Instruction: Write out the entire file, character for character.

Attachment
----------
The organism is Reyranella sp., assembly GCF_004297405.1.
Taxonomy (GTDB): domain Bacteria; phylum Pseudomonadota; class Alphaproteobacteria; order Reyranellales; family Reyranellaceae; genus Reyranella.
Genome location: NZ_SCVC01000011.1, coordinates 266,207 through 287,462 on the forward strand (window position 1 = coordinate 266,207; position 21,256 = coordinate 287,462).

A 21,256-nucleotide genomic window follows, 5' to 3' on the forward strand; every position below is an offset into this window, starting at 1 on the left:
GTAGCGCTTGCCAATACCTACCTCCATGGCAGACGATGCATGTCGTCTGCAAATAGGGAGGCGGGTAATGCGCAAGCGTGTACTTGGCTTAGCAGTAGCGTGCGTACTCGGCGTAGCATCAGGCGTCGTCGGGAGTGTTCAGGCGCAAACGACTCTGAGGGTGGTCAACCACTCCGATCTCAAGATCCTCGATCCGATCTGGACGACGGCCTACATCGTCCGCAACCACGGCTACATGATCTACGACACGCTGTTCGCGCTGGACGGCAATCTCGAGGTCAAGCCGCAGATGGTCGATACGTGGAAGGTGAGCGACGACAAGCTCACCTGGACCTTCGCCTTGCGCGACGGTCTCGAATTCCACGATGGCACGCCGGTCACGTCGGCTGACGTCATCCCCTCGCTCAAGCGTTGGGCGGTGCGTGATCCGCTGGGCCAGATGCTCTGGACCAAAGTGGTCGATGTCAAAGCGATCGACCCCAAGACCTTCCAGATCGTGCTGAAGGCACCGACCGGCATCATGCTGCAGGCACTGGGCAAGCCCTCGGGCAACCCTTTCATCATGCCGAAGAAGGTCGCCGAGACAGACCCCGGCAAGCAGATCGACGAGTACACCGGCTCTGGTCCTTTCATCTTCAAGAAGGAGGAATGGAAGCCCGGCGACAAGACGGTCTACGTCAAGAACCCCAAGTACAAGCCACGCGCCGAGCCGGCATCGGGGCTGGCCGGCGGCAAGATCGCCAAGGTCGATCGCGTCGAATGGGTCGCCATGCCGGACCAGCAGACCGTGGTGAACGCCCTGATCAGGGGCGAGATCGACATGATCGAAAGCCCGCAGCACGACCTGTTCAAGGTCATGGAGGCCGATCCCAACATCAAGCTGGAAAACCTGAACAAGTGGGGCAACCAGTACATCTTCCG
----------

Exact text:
The organism is Reyranella sp., assembly GCF_004297405.1.
Taxonomy (GTDB): domain Bacteria; phylum Pseudomonadota; class Alphaproteobacteria; order Reyranellales; family Reyranellaceae; genus Reyranella.
Genome location: NZ_SCVC01000011.1, coordinates 266,207 through 287,462 on the forward strand (window position 1 = coordinate 266,207; position 21,256 = coordinate 287,462).

A 21,256-nucleotide genomic window follows, 5' to 3' on the forward strand; every position below is an offset into this window, starting at 1 on the left:
GTAGCGCTTGCCAATACCTACCTCCATGGCAGACGATGCATGTCGTCTGCAAATAGGGAGGCGGGTAATGCGCAAGCGTGTACTTGGCTTAGCAGTAGCGTGCGTACTCGGCGTAGCATCAGGCGTCGTCGGGAGTGTTCAGGCGCAAACGACTCTGAGGGTGGTCAACCACTCCGATCTCAAGATCCTCGATCCGATCTGGACGACGGCCTACATCGTCCGCAACCACGGCTACATGATCTACGACACGCTGTTCGCGCTGGACGGCAATCTCGAGGTCAAGCCGCAGATGGTCGATACGTGGAAGGTGAGCGACGACAAGCTCACCTGGACCTTCGCCTTGCGCGACGGTCTCGAATTCCACGATGGCACGCCGGTCACGTCGGCTGACGTCATCCCCTCGCTCAAGCGTTGGGCGGTGCGTGATCCGCTGGGCCAGATGCTCTGGACCAAAGTGGTCGATGTCAAAGCGATCGACCCCAAGACCTTCCAGATCGTGCTGAAGGCACCGACCGGCATCATGCTGCAGGCACTGGGCAAGCCCTCGGGCAACCCTTTCATCATGCCGAAGAAGGTCGCCGAGACAGACCCCGGCAAGCAGATCGACGAGTACACCGGCTCTGGTCCTTTCATCTTCAAGAAGGAGGAATGGAAGCCCGGCGACAAGACGGTCTACGTCAAGAACCCCAAGTACAAGCCACGCGCCGAGCCGGCATCGGGGCTGGCCGGCGGCAAGATCGCCAAGGTCGATCGCGTCGAATGGGTCGCCATGCCGGACCAGCAGACCGTGGTGAACGCCCTGATCAGGGGCGAGATCGACATGATCGAAAGCCCGCAGCACGACCTGTTCAAGGTCATGGAGGCCGATCCCAACATCAAGCTGGAAAACCTGAACAAGTGGGGCAACCAGTACATCTTCCG